About Genetic Disorders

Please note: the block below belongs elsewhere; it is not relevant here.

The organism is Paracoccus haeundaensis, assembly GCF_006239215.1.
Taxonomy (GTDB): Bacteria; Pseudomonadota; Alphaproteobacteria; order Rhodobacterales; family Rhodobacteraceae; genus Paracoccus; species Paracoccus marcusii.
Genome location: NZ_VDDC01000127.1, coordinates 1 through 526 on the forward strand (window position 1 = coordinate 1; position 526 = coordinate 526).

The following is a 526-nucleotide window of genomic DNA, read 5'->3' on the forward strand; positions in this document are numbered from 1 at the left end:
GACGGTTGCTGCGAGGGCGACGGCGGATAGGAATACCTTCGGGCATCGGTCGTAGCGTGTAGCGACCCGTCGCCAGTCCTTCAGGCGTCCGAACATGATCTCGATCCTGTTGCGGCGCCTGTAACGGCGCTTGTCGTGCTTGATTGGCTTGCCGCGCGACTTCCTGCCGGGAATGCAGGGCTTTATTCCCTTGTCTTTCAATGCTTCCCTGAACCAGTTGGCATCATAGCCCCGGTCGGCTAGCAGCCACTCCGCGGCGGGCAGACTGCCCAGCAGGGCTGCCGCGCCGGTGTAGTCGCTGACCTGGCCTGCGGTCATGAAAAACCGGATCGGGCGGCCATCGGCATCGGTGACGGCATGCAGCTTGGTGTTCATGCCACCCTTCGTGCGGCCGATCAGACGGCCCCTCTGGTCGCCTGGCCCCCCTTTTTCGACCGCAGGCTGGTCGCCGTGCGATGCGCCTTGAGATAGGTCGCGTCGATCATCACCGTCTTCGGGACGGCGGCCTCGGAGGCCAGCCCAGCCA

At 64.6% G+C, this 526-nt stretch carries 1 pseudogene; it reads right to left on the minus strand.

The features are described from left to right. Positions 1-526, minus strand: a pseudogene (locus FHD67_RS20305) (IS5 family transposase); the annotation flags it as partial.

A genetic disorder is a genetic problem caused by one or more abnormalities in the genome, especially a condition that is present from birth. A genetic disorder is caused by an altered gene or set of genes. The four broad groups of genetic disorders are single gene disorders, chromosome abnormalities, mitochondrial disorders and multifactorial disorders. The four main ways of inheriting an altered gene are autosomal dominant, autosomal recessive, X-linked dominant and X-linked recessive. Genes are paired – one copy of each gene pair is inherited from the mother and the other copy from the father. Around 6,000 known genetic disorders are caused by inheriting an altered gene. A chromosome disorder means there is a change in either the structure or the number of chromosomes. This can happen in three main ways: The altered chromosome is passed from the parent to the child, the abnormality happens when either the sperm or egg (germ cells) is created and soon after conception. Mitochondria are like little batteries that make energy within each cell. The energy source is a chemical called adenosine triphosphate (ATP). Organs like the brain, heart and liver can’t survive without ATP. The symptoms of a mitochondrial disorder, depending on the genes involved. Multifactorial disorders, such as many common birth defects or diseases like high blood pressure, are disorders caused by the environment interacting with the action of several genes.